Book Reviews -- By: Anonymous
SBJT 5:1 (Spring 2001) p. 92
The Potter’s Freedom: A Defeanse of the Reformation and a Rebuttal of Norman Geisler’s Chosen But Free. By James R. White. Amityville, NY: Calvary Press, 2000, 343 pp., $17.99.
Several features give unusual importance to The Potter’s Freedom for contemporary evangelicalism in general and Southern Baptists in particular. First, the debate involves two effective and passionate Christian apologists who affirm inerrancy without equivocation. Both also have trained themselves to detect error destructive of Christian truth and have active ministries of positive instruction in the faith and debate against error. Second, it has immediate implications for the current turmoil in evangelicalism over Open Theism. Third, these doctrines under discussion reflect the give-and-take of the Southern Baptist theological renewal. Fourth, White presents an argument that corresponds perfectly with the theological concerns of Southern Baptists in the early generations of denominational life.
Geisler’s book prompted the strong response by White in its claim to represent “moderate Calvinism” as opposed to “extreme Calvinism.” Just as one man’s trash is another man’s treasure so is one man’s “moderate Calvinism” another man’s Arminianism. Along the way of defending his moderate version of Calvinism, Geisler seeks to repudiate every distinctive doctrine of Calvinism and replace it with his own stylized theology. James White could not let this redefinition go unchallenged. Not only, according to White, does Geisler give misleading signals with his nomenclature, he badly misrepresents Calvinistic arguments and argues his own case poorly, employing a number of exegetical and logical fallacies.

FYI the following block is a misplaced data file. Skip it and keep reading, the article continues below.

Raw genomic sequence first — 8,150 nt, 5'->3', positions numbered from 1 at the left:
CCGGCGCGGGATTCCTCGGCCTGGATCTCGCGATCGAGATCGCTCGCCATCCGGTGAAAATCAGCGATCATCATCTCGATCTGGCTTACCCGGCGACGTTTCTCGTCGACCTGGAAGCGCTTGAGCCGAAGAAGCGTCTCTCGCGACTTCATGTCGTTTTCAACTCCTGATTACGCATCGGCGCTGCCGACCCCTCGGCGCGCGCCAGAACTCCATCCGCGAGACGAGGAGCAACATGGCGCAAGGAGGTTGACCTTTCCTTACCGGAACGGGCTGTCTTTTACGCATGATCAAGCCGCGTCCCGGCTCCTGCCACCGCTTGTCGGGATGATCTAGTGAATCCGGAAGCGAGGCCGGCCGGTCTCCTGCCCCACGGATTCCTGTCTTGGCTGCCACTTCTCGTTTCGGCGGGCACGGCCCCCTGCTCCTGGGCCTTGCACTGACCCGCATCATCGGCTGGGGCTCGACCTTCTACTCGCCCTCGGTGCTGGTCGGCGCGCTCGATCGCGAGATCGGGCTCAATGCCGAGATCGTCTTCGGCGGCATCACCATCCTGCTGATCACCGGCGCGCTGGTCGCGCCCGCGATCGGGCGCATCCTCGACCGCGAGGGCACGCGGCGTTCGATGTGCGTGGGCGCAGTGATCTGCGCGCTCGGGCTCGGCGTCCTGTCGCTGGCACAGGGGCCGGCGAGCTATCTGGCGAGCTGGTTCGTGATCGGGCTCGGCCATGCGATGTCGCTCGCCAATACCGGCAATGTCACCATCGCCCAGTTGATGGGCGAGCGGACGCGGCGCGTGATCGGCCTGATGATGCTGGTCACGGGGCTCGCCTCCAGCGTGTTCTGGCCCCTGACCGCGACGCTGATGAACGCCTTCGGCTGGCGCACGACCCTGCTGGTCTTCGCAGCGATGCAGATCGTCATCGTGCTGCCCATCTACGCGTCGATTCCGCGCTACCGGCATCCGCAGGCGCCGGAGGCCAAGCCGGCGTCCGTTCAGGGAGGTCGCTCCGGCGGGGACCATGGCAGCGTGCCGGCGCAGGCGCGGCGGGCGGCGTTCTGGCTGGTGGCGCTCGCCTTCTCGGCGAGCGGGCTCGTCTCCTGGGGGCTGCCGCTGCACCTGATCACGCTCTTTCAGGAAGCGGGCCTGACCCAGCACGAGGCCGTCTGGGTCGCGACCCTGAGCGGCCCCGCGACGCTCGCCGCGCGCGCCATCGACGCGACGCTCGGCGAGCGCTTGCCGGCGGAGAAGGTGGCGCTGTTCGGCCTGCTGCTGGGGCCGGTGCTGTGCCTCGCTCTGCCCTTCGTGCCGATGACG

In this review, I will summarize the polemical strategy of White, evaluate his arguments and interaction with Geisler, and relate the issue to contemporary Southern Baptist life.
Norman Geisler’s Chosen But Free [CBF] warned his readers against a system of thought that he considered a “hideous error, … shocking, …hav[ing] a devastating effect on one’s own salvation, …theologically inconsistent, philosophically insufficient, and morally repugnant.” It makes its adherents go through “exegetical contortions.” Geisler names the system that he describes as “extreme Calvinism.” He intends to defend a kinder gentler version of Protestant doctrine that he prefers to call “moderate Calvinism.” [White, 17–19]
James White cannot conscientiously allow Geisler to go unchallenged on these unkind and ungentle charges, particularly in light of the mangled portrait of historic Reformed theology set forth by Dr. Geisler. An artist would go far in his credibility to compare his talents w...
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